You meet the nicest people on a Honda. If they're riding the 2008 CBR1000RR, you just won't be able to stop them long enough to say hi.
For its first tires-up redesign since the CBR1000RR's 2004 introduction, Honda has made the Ginsu knife of canyon carvers. Ultra fast and easy to use, Honda's refangled liter bike hasn't just trimmed the fat or imported a bunch of racing technology developed for MotoGP. It's also purpose-built a bunch of high-tech goodies that make the riding even easier on the street.
Like any sport bike redo worth the R&D money, the new CBR1000RR has gone Atkins. It's lost fat, upped its muscle mass and dramatically improved its odds in the power-to-weight department.
The power improvements are due to its completely overhauled 999-cc inline-four engine, which now employs larger but lighter-weight titanium intake valves that rev the bike to its 13,000 rpm redline. Even more impressive: the systems that make that power user-friendly.
The CBR1000RR marks the debut of Honda's new Ignition Interrupt Control, which works in concert with the Idle-Air Control Valve introduced on the CBR600RR last year. Together, I found the two systems so smooth and quick to react to the most minute of throttle movements that they seemed telepathic. Twisting the grip in traffic was like pushing the Millennium Falcon's hyperdrive button. Moving cars seemed stationary.
I am, like most sport bike fans, easily enamored with throttles and the thrills they provide. And I'm just as surprised as the next guy when I arrive at a corner more quickly than I'd wanted and need to slow down, which is another reason I thoroughly enjoyed the new CBR. It's tricked out with a newly designed slipper clutch and industrial-strength mono-block four-piston calipers that put the squeeze on its 320-mm floating-disc front brakes -- all of which worked more quickly, more smoothly and far deeper into the turn than anticipated.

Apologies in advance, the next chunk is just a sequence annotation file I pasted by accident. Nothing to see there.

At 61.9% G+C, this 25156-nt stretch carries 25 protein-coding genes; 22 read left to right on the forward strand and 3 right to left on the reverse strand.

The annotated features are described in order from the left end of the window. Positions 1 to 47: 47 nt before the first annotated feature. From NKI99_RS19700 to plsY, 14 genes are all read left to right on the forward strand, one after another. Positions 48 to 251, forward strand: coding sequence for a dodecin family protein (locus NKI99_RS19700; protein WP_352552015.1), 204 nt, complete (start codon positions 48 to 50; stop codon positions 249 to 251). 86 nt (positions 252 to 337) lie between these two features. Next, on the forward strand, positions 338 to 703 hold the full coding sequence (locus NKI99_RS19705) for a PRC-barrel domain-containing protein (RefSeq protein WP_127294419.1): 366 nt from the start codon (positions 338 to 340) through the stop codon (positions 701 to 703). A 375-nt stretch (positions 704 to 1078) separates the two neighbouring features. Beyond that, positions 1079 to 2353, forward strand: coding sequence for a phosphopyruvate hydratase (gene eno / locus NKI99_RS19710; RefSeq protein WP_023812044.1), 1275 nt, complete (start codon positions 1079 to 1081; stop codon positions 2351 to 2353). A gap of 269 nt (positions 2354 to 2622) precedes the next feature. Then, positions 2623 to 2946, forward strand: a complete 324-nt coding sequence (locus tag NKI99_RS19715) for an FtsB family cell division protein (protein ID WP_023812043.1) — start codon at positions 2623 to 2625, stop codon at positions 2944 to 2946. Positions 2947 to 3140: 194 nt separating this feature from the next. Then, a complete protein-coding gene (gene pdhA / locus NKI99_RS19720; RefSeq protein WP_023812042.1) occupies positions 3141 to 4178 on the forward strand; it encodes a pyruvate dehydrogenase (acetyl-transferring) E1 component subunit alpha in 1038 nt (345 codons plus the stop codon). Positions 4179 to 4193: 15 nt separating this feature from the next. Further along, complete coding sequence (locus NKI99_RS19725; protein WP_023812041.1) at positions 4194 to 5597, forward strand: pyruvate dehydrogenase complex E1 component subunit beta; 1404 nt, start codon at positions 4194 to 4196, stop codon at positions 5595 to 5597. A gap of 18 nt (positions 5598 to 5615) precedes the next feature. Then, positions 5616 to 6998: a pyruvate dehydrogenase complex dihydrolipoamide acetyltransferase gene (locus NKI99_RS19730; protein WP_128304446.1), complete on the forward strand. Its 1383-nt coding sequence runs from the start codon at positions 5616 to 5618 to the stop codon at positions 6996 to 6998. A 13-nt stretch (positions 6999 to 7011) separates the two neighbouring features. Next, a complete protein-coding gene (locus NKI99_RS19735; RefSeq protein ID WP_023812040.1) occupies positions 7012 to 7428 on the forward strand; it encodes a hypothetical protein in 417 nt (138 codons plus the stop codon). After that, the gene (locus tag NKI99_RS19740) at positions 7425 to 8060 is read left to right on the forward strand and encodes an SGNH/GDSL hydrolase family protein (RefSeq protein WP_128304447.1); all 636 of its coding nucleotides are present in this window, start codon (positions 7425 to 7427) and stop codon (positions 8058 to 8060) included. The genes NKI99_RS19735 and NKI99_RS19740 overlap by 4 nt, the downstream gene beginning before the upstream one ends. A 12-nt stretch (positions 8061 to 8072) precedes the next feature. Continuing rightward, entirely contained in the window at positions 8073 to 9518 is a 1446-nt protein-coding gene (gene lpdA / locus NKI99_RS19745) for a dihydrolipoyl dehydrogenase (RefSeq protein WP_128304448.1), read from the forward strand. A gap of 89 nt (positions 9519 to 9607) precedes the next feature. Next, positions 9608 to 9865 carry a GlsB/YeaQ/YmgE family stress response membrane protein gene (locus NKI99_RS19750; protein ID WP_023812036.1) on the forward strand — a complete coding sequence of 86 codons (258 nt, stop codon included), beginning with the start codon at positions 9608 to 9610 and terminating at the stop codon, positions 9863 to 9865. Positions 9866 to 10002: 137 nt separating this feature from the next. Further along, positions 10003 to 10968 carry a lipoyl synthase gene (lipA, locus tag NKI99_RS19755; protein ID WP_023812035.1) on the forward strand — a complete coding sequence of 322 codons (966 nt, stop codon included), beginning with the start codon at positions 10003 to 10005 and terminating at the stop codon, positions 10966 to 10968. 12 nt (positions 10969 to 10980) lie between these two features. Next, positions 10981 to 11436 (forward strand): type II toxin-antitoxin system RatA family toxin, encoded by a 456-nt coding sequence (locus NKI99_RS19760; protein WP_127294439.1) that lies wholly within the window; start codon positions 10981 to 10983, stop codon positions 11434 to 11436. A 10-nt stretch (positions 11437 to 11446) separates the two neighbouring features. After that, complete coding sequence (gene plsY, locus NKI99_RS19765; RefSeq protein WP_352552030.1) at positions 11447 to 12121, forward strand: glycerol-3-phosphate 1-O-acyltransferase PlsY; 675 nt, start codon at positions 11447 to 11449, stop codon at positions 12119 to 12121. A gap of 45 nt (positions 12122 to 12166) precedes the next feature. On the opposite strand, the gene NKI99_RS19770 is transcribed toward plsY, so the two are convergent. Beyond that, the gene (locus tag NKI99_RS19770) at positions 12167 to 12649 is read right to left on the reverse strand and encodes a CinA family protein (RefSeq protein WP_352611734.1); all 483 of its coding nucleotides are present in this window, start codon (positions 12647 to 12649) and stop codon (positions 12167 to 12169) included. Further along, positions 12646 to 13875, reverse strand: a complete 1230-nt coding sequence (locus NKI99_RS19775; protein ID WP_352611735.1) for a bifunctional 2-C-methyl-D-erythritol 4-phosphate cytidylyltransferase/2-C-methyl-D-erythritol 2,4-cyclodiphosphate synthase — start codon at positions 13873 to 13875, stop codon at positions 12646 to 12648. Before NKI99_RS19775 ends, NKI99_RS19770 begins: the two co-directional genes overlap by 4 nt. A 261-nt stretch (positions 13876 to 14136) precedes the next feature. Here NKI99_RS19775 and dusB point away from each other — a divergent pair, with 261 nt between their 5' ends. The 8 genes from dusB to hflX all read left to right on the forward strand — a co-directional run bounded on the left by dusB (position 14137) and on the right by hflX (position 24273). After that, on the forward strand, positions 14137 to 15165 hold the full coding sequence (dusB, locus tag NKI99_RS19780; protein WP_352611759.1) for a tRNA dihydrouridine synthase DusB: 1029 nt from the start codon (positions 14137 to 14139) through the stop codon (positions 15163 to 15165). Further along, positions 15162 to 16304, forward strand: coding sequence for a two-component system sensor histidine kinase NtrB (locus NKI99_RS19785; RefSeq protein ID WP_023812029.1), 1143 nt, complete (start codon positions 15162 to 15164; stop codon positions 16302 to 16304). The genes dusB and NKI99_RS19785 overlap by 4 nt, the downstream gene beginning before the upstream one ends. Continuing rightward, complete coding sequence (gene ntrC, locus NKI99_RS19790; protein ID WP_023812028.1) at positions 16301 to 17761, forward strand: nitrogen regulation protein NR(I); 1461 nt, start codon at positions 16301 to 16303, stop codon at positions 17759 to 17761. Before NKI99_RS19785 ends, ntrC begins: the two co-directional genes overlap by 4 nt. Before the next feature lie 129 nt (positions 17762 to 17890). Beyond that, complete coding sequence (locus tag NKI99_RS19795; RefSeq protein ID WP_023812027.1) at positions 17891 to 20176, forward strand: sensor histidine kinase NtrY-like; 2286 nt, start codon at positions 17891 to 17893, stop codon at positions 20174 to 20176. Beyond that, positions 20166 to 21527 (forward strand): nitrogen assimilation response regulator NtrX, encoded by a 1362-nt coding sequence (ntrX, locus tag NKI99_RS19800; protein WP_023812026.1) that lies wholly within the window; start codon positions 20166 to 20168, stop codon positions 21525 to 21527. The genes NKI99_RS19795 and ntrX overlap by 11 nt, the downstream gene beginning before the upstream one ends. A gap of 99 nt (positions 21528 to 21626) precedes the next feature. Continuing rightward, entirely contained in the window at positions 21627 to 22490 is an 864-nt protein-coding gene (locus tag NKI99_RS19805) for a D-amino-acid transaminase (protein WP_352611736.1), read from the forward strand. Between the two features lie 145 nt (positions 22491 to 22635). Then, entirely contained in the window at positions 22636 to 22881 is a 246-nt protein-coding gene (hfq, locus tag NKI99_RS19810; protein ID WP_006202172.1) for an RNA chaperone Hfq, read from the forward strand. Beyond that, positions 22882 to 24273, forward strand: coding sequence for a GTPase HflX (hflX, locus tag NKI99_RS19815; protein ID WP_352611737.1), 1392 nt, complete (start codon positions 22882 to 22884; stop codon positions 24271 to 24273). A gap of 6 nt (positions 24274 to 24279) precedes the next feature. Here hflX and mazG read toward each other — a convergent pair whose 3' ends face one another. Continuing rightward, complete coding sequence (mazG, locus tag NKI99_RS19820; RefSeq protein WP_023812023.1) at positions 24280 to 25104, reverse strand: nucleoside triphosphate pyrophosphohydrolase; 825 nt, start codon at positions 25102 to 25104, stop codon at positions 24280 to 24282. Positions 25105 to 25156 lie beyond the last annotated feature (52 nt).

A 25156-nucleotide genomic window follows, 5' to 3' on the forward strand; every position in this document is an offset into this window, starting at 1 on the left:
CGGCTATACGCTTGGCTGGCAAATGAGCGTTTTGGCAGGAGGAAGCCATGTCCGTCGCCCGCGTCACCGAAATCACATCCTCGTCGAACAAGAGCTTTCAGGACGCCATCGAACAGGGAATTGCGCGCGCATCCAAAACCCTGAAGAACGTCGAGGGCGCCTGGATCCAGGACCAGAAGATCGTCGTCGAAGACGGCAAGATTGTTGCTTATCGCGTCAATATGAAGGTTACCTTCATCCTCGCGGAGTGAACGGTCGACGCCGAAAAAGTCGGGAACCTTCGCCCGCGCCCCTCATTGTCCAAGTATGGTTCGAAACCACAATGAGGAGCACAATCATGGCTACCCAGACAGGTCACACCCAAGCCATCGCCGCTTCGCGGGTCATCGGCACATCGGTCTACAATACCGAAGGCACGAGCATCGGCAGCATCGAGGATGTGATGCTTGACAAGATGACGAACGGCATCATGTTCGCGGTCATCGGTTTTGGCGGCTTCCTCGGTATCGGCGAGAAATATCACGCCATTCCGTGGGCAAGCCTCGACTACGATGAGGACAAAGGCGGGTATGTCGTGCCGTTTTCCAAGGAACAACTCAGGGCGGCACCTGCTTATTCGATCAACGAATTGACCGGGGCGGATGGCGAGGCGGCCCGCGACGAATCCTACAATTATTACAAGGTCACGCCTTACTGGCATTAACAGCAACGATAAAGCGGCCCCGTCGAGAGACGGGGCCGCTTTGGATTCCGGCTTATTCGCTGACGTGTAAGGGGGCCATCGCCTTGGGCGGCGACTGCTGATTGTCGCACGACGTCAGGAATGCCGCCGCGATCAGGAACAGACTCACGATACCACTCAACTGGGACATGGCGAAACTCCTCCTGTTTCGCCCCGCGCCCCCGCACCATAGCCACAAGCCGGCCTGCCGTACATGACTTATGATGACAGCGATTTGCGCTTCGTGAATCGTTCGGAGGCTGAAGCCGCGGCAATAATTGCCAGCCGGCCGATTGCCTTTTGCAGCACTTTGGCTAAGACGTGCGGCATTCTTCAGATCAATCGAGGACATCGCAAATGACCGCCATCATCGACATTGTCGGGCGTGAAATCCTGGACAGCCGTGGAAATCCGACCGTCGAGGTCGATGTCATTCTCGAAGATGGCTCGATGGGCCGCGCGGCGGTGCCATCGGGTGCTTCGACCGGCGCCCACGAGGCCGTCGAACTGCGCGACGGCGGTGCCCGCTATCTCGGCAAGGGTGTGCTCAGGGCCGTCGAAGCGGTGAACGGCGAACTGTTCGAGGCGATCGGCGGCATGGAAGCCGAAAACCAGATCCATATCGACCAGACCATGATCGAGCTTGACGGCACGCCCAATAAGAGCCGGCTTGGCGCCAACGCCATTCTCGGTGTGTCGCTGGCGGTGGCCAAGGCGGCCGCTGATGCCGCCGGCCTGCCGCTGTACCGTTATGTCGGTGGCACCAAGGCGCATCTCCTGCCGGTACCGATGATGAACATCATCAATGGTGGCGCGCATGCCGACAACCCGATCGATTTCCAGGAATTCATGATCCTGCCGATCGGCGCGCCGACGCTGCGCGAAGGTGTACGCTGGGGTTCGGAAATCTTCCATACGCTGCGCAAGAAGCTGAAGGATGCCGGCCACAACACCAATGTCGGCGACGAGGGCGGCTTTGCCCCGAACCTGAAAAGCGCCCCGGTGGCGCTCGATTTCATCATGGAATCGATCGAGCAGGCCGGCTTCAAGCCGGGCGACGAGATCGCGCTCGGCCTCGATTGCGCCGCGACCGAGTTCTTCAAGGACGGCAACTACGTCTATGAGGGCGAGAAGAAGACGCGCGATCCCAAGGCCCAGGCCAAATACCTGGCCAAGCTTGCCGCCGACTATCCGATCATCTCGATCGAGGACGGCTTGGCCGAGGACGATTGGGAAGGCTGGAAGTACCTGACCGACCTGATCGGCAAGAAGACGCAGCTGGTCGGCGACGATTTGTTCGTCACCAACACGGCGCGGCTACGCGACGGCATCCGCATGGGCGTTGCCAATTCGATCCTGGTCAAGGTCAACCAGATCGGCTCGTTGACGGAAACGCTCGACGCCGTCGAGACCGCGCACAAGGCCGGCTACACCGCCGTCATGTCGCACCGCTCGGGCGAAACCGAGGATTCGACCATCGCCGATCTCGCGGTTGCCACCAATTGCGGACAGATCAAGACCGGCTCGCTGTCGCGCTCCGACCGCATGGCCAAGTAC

For the scant $100 premium Honda's charging over last year's model, the new CBR1000RR also comes with more high-end bells and whistles than I was expecting, including the MotoGP-derived electronic steering damper and unit pro-link rear suspension, which elevated the bike's handling to an art. There's also the 4-2-1 exhaust, which has been catalyzed and moved from its previous under-tail location to the bike's lower right side, away from heat-sensitive hamstrings.
Then there are the mirrors, which double as turn signals -- and a secondary speedo, as riders watch traffic disappear into the distance.